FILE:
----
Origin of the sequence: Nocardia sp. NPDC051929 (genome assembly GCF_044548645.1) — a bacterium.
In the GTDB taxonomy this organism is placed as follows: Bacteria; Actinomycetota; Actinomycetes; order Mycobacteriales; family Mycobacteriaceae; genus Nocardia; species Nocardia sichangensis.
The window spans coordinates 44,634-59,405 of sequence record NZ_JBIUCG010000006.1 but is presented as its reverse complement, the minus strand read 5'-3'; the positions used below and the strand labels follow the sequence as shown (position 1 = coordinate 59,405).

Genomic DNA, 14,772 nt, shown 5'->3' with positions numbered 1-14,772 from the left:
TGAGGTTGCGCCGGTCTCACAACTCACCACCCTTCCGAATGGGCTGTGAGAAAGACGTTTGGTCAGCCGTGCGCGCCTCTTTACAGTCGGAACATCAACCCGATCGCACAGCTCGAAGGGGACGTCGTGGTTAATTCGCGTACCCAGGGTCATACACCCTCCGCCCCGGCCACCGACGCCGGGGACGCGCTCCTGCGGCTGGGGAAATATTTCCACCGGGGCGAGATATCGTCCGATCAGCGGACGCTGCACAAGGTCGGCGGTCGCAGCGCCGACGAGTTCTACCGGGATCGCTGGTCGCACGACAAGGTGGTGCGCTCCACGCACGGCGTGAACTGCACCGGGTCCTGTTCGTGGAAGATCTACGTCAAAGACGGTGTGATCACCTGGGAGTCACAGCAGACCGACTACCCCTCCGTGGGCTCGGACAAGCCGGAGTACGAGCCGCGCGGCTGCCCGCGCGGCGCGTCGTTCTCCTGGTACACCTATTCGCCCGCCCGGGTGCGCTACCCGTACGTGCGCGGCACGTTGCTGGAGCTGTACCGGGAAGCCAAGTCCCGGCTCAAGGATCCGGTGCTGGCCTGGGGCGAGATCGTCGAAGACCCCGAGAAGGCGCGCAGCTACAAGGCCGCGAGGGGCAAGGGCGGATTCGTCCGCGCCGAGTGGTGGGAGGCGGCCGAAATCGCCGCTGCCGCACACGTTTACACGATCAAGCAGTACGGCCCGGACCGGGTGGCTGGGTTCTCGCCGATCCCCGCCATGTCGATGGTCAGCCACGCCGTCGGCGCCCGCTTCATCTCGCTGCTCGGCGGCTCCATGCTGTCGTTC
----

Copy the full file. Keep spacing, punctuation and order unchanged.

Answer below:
Origin of the sequence: Nocardia sp. NPDC051929 (genome assembly GCF_044548645.1) — a bacterium.
In the GTDB taxonomy this organism is placed as follows: Bacteria; Actinomycetota; Actinomycetes; order Mycobacteriales; family Mycobacteriaceae; genus Nocardia; species Nocardia sichangensis.
The window spans coordinates 44,634-59,405 of sequence record NZ_JBIUCG010000006.1 but is presented as its reverse complement, the minus strand read 5'-3'; the positions used below and the strand labels follow the sequence as shown (position 1 = coordinate 59,405).

Genomic DNA, 14,772 nt, shown 5'->3' with positions numbered 1-14,772 from the left:
TGAGGTTGCGCCGGTCTCACAACTCACCACCCTTCCGAATGGGCTGTGAGAAAGACGTTTGGTCAGCCGTGCGCGCCTCTTTACAGTCGGAACATCAACCCGATCGCACAGCTCGAAGGGGACGTCGTGGTTAATTCGCGTACCCAGGGTCATACACCCTCCGCCCCGGCCACCGACGCCGGGGACGCGCTCCTGCGGCTGGGGAAATATTTCCACCGGGGCGAGATATCGTCCGATCAGCGGACGCTGCACAAGGTCGGCGGTCGCAGCGCCGACGAGTTCTACCGGGATCGCTGGTCGCACGACAAGGTGGTGCGCTCCACGCACGGCGTGAACTGCACCGGGTCCTGTTCGTGGAAGATCTACGTCAAAGACGGTGTGATCACCTGGGAGTCACAGCAGACCGACTACCCCTCCGTGGGCTCGGACAAGCCGGAGTACGAGCCGCGCGGCTGCCCGCGCGGCGCGTCGTTCTCCTGGTACACCTATTCGCCCGCCCGGGTGCGCTACCCGTACGTGCGCGGCACGTTGCTGGAGCTGTACCGGGAAGCCAAGTCCCGGCTCAAGGATCCGGTGCTGGCCTGGGGCGAGATCGTCGAAGACCCCGAGAAGGCGCGCAGCTACAAGGCCGCGAGGGGCAAGGGCGGATTCGTCCGCGCCGAGTGGTGGGAGGCGGCCGAAATCGCCGCTGCCGCACACGTTTACACGATCAAGCAGTACGGCCCGGACCGGGTGGCTGGGTTCTCGCCGATCCCCGCCATGTCGATGGTCAGCCACGCCGTCGGCGCCCGCTTCATCTCGCTGCTCGGCGGCTCCATGCTGTCGTTC